N. Korea must irreversibly denuclearize or face sanctions: Clinton

by Varunee Torsricharoen

U.S. Secretary of State Hillary Clinton said Wednesday she and her counterparts from Japan, China, Russia and South Korea hold a common stance that North Korea must embark on ''irreversible denuclearization.''

Clinton, speaking at a press conference on the sidelines of ASEAN-organized ministerial meetings on the Thai resort island of Phuket, said the stance was reconfirmed when she met here on a bilateral basis with her counterparts from the four other countries.

''If they will agree to irreversible denuclearization, the United States as well as our partners will move forward on a package of incentives and opportunities, including normalizing relations, that will give people of North Korea a better future,'' Clinton said.

''The path is open to them and it's up to them to follow it. Unless and until they do, they will face international isolation and the unrelenting pressure of global sanctions,'' she said.

The United States has threatened to aggressively carry out sanctions against North Korea as long as it refuses to return to the six-party talks on its denuclearization.

The six-party talks, which bring together North and South Korea, the United States, China, Japan and Russia, have been stalled since December due to differences over ways to verify Pyongyang's nuclear activities.

North Korea has said it would quit the talks in protest at a U.N. Security Council statement condemning its rocket launch in April, which was widely seen as a disguised missile test.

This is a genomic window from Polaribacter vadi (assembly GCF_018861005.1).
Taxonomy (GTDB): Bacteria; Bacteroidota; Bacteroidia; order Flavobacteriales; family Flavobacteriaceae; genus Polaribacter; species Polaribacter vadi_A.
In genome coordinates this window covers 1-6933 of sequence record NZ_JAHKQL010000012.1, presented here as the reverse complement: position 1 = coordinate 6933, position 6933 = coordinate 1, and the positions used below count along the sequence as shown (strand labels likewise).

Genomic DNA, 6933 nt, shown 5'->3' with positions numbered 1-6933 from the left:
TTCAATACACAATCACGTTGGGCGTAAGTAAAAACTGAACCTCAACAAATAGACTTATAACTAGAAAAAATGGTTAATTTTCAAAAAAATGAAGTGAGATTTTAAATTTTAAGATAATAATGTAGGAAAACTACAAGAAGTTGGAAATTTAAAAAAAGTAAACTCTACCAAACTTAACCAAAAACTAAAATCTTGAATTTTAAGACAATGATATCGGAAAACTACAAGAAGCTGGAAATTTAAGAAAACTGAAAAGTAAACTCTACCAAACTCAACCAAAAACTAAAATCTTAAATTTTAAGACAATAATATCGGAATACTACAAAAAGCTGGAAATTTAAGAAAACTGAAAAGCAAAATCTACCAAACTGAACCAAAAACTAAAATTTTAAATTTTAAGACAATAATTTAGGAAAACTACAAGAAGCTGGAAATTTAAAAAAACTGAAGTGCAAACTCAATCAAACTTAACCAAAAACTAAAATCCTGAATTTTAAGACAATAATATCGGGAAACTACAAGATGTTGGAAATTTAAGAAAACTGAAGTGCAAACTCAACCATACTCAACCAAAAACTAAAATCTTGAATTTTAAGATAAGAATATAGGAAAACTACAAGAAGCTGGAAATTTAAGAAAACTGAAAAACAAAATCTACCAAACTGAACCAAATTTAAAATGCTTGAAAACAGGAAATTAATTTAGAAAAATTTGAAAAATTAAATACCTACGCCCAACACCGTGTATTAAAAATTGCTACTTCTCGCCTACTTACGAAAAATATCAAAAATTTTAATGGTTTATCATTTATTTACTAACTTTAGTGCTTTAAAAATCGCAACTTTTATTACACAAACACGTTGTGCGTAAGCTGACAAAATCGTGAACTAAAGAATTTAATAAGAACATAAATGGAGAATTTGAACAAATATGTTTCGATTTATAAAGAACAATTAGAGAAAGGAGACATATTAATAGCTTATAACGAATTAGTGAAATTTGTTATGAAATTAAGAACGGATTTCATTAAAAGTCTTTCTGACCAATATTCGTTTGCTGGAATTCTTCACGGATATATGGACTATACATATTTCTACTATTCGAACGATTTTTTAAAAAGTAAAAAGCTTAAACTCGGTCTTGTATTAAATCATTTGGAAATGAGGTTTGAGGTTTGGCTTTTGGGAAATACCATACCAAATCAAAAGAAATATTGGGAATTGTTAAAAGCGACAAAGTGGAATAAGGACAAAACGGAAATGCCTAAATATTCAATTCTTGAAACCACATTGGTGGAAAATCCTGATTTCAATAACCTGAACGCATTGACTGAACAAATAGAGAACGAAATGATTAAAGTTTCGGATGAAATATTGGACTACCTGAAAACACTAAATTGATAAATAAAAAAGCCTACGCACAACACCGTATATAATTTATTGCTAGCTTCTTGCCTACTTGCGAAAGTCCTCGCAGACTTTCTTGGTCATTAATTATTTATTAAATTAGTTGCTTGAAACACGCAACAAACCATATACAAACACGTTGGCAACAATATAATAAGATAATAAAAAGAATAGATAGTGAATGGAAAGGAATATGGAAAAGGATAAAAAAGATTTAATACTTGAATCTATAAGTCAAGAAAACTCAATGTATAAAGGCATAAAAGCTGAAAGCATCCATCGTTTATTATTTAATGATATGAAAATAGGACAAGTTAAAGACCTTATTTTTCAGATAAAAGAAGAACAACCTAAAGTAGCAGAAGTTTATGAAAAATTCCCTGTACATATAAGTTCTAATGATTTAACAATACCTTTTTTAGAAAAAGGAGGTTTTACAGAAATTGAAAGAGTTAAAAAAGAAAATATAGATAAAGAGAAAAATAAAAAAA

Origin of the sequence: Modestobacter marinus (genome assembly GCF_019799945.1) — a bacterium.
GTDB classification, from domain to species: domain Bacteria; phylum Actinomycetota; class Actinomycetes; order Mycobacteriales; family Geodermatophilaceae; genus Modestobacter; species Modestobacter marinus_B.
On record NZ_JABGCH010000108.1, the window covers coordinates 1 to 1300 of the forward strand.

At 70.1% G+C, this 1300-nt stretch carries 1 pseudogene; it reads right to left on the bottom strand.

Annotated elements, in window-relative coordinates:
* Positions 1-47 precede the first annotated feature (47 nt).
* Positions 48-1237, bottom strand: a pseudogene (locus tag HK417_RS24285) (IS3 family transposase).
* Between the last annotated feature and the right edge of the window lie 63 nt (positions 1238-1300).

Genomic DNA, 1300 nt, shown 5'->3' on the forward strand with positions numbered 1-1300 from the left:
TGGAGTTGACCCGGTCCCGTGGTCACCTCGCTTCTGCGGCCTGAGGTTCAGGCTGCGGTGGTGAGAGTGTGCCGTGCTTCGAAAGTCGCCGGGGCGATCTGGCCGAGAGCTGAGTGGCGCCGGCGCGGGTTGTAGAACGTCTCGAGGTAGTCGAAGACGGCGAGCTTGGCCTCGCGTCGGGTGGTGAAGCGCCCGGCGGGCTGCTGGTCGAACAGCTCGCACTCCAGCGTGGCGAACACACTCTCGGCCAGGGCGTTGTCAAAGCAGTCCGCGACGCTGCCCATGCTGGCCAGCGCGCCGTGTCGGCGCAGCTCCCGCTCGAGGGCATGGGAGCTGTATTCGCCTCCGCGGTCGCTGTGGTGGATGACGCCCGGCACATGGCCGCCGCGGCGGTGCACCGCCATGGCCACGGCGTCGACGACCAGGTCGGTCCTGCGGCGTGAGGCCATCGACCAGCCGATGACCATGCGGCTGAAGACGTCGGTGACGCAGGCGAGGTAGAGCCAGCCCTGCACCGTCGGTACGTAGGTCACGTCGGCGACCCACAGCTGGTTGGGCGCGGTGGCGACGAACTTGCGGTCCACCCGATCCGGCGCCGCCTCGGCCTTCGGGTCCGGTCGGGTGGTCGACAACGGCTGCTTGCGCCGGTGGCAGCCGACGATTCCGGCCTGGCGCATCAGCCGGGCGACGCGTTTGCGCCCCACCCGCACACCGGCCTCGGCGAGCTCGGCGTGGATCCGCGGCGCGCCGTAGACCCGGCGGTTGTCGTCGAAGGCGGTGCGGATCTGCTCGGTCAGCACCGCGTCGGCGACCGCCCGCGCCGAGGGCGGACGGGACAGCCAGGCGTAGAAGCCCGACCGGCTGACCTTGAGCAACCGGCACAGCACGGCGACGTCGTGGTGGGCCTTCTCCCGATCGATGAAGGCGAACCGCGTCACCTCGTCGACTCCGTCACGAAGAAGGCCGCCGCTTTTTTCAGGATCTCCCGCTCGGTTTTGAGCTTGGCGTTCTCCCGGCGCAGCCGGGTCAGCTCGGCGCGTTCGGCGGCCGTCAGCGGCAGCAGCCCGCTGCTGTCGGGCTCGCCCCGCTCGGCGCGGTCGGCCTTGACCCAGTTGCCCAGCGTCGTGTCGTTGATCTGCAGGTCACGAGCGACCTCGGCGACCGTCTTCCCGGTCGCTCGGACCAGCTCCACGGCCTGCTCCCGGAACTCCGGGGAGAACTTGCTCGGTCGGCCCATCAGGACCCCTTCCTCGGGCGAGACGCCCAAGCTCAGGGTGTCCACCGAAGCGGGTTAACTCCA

Clinton said the North Korea's five dialogue partners in the six-party process ''are pursuing in a united front a very positive approach that we hope the North Koreans will respond to.''

The issue of North Korea's nuclear ambitions is expected to be discussed here Thursday by foreign ministers in the 27-member ASEAN Regional Forum.

Clinton also voiced concern earlier Wednesday over alleged collaboration between North Korea and Myanmar that might include transfer of nuclear technology.

In an interview with Thailand's Nation TV, she said would discuss with ARF partners about the issue.

''We want to try to focus attention by countries that have a direct relationship, or share have a border (with Myanmar), as Thailand does, to that there can be a united front against that happening,'' she said. ''I'm not saying that it is happening, but we want to be prepared to try to stand against it.''

Nakasone, Clinton hold talks on N. Korea, other issues

Japanese Foreign Minister Hirofumi Nakasone held talks with his U.S. counterpart Hillary Clinton on Wednesday to affirm close cooperation between the two countries over the North Korean nuclear threat and other issues.

The talks were being held on the sidelines of a series of meetings involving the Association of Southeast Asian Nations and their key dialogue partners on the Thai resort island of Phuket.

The main topic during the scheduled 30-minute meeting is likely to center around North Korea, with both countries hoping to see an early resumption of the six-party talks aimed at ending Pyongyang's nuclear ambitions.

North Korea has said it will not take part in the six-way talks in protest over a U.N. Security Council statement condemning its rocket launch in April, which was widely seen as a disguised missile test. It also conducted its second nuclear test in May.

The bilateral talks in Thailand came after Nakasone and U.S. Secretary of State Clinton failed to meet on the sidelines of the Group of Eight foreign ministerial meeting in June in Italy. Clinton skipped the meeting due to an elbow injury.

(Distributed by Kyodo News on July 22, 2009)